Nevertheless, in the unlikely event that bond yields were to rise appreciably, the effect on stocks would likely be muted. Dividend and earnings yields on stocks are relatively so high, from an historical perspective, that a jump in bond yields would more likely adjust the relationship back toward historical norms than affect stock prices. Chart 1, which exhibits just one of an array of stock-bond yield-spread metrics, shows (as all such charts do) how remarkable it is that current circumstances favor equities. Especially since a rise in bond yields would almost surely signal improved economic conditions and, by implication, improved earnings prospects, multiples could rise even in the face of what otherwise would tend to hold them back. In short, the extremes to which stock-bond yield spreads have gone, however measured, suggest that stock valuations have considerable upside, even with rising bond yields and, especially, if the changed rate environment reflects a substantive relief from the many concerns that have brought relative stock valuations to their present, historically low levels.
But even maintaining an agnostic skepticism about these upside potentials, in profit margins and in multiples, and even staying with the most conservative interpretation of probabilities, prospects still point to a respectable 8%-plus total return from equities.6Of course, anything can happen. An unraveling in Washington or Europe or more severe trouble in the Middle East, just to choose three sources of concern, could derail further market progress. But on the reasonable assumption that such problems, even as they persist, will spare investors any serious deterioration of their assets, earnings prospects and still-attractive valuations make equities look like a good choice for 2013.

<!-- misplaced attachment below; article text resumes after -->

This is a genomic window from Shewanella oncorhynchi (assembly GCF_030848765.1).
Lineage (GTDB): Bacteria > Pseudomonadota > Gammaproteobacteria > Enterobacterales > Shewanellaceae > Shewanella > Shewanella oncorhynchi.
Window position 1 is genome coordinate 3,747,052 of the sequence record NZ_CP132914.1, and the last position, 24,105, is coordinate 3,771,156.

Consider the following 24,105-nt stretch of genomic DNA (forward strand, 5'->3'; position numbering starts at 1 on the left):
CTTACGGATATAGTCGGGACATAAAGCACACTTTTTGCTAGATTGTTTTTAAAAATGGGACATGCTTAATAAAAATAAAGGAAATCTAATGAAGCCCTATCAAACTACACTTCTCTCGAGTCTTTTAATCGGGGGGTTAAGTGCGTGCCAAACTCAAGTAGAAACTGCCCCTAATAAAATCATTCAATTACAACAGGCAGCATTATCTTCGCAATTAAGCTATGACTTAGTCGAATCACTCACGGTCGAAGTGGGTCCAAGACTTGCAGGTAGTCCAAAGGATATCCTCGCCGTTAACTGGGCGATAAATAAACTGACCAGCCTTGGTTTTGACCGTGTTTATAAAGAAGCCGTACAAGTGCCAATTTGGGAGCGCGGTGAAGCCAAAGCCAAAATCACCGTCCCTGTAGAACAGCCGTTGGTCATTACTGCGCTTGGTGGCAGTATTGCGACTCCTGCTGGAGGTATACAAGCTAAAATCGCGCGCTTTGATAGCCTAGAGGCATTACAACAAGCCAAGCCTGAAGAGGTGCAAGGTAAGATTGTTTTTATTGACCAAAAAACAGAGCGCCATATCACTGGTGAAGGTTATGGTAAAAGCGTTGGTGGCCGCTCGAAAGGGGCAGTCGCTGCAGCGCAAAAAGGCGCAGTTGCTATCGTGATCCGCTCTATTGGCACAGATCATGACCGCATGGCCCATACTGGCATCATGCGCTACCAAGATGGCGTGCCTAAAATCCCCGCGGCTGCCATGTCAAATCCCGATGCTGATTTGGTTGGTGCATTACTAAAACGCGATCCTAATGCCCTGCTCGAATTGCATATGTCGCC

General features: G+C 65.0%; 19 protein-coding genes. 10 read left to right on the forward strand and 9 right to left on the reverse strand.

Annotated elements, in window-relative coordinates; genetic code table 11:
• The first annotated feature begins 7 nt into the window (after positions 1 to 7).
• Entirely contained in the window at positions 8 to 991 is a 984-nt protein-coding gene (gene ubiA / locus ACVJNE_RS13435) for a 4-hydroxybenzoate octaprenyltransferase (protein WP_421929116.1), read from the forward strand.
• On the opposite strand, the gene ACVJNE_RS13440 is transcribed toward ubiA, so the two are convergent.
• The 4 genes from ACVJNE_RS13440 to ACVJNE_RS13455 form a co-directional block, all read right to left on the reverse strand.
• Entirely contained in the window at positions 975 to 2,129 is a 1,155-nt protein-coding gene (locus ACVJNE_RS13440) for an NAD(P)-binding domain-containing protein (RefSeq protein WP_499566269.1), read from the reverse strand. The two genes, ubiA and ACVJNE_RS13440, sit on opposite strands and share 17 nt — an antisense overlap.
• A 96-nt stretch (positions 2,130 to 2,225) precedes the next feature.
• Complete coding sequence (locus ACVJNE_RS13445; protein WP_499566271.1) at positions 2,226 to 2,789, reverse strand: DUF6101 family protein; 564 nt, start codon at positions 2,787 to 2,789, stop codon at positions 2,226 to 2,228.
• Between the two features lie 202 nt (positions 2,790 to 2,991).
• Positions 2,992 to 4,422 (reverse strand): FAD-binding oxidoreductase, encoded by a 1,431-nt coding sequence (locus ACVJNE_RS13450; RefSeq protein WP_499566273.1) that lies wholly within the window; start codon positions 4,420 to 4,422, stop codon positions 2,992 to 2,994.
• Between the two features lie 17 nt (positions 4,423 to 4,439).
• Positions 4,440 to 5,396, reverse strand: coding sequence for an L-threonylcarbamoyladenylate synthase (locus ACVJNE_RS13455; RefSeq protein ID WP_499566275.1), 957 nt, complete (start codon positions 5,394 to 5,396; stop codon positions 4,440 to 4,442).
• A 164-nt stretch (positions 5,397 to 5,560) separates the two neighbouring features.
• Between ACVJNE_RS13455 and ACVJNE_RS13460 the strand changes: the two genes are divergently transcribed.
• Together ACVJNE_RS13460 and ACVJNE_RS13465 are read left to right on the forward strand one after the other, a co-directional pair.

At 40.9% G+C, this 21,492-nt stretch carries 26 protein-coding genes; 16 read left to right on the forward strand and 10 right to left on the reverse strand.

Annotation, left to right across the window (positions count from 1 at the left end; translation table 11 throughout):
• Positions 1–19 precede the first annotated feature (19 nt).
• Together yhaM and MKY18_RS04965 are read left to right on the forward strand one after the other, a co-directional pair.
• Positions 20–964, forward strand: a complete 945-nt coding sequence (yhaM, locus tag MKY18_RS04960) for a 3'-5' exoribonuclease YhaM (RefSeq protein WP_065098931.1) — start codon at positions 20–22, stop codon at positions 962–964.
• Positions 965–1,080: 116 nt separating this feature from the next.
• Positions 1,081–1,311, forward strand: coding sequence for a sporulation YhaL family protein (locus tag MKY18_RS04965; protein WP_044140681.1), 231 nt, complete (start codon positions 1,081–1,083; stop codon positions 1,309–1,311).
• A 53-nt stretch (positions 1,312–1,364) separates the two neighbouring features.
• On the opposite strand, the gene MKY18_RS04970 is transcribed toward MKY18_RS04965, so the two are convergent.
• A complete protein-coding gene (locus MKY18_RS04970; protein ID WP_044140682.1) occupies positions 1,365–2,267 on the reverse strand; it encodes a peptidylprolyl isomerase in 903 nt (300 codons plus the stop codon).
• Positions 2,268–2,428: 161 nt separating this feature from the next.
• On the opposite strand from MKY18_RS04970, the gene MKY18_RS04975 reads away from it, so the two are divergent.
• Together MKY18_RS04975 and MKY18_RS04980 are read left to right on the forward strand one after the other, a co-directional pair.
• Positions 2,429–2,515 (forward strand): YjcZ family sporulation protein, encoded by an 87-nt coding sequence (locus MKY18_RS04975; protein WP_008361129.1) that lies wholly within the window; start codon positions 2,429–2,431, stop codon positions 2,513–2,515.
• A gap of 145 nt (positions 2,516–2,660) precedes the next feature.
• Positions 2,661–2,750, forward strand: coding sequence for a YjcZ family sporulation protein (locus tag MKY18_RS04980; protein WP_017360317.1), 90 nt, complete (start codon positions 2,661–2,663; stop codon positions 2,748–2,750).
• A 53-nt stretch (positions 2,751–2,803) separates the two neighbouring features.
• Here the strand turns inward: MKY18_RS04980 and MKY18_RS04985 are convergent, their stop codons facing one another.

2All data from Standard & Poor's.
3Profit margins data from Standard & Poor's.
4Capitalization data from the Federal Reserve.
5The price-to-earnings [P/E] ratio is an equity valuation measure defined as market price per share divided by annual earnings per share. All data from Standard & Poor's.
6Data are from FactSet.
The opinions in the preceding commentary are as of the date of publication and subject to change based on subsequent developments and may not reflect the views of the firm as a whole. This material is not intended to be legal or tax advice and is not to be relied upon as a forecast, or research or investment advice regarding a particular investment or the markets in general, nor is it intended to predict or depict performance of any investment. Investors should not assume that investments in the securities and/or sectors described were or will be profitable. This document is prepared based on information Lord Abbett deems reliable; however, Lord Abbett does not warrant the accuracy or completeness of the information. Investors should consult with a financial advisor prior to making an investment decision.